Insurance covering risks attached to the ownership of a private portion.This type of coverage generally covers the personal liability of the co-owner, of the tenant and of any person living in the dwelling arising from their actions or omissions in their private life towards third parties.
Even though some short-term residential rental websites offer insurance for that type of leasing, the fact that you are renting your apartment to tourists, remains essential information to be communicated to both your home insurer and your syndicate insurer. This will avoid horror stories on the occasion of a loss.
When you own an apartment in a co-ownership, you share the common portions, such as the roof, the lobby and the elevators in undivided ownership with the other owners. By the same token, you also share a portion of the liabilities attached to them.
Contrary to other jurisdiction, Québec Law does not compel a lessee to subscribe “home insurance” which, in the event of a loss, covers his property and his civil liability. This “negative-obligation” becomes a problem if your lessee causes damages to a third party and he is not insured. In such cases, the declaration of co-ownership can hold you (the co-owner) solidarily liable for the damages he has caused.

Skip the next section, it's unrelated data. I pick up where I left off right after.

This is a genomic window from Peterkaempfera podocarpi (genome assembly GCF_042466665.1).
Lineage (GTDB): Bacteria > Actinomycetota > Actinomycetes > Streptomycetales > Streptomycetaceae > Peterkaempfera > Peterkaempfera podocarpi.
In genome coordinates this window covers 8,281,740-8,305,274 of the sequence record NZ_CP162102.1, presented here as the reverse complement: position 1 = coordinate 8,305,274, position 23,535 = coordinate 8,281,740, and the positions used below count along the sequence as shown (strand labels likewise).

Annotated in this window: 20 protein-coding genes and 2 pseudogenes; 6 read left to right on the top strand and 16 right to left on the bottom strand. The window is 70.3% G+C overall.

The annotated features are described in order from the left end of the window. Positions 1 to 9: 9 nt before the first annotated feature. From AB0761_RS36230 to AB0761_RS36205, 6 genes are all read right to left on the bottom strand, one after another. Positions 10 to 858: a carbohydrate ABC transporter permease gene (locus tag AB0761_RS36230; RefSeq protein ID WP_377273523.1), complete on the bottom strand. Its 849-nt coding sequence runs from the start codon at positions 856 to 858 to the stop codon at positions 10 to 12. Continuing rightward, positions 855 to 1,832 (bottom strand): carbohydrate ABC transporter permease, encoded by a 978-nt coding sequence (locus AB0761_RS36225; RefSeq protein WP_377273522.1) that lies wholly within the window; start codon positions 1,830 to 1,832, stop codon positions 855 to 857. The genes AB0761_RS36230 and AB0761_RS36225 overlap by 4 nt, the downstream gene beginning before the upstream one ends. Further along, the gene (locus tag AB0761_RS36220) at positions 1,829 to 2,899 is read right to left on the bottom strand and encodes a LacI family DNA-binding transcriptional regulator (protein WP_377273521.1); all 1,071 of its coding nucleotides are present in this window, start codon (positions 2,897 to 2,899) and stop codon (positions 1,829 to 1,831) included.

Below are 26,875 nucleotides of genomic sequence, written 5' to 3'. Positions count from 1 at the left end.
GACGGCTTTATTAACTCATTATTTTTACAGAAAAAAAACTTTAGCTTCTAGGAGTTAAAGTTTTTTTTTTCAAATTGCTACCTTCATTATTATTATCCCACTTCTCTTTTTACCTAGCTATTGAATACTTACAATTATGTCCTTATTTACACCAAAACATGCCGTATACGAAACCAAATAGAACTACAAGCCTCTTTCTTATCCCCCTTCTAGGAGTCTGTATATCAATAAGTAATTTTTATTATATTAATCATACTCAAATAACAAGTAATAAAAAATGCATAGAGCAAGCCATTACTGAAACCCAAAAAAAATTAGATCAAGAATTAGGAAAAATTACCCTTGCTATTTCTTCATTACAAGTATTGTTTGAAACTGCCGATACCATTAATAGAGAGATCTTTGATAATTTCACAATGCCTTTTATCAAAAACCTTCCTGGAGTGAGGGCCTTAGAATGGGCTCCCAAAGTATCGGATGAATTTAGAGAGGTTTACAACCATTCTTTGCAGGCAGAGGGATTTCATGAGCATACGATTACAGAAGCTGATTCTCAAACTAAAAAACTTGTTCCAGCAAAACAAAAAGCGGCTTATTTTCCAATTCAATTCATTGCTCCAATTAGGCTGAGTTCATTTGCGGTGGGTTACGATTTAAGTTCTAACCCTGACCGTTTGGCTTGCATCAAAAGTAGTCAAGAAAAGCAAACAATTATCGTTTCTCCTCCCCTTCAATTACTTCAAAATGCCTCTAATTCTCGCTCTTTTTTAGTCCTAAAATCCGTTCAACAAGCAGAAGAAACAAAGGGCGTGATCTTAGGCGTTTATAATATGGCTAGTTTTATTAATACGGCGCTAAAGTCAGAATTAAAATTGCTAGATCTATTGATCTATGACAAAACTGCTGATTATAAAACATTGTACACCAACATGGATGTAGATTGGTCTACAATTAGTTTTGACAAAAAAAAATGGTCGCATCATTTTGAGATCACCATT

Your lessee is liable for any damages he causes during the term of the rental. Civil liability insurance covers him against material damages or bodily harm he may inflict (unintentionally) to third parties, and against faults committed by persons he accommodates or lodges in his dwelling. This insurance also covers damages that his property may cause to third parties. For example, it will cover water damage to your apartment generated by an overflowing washing machine, and also in a neighbor’s apartment.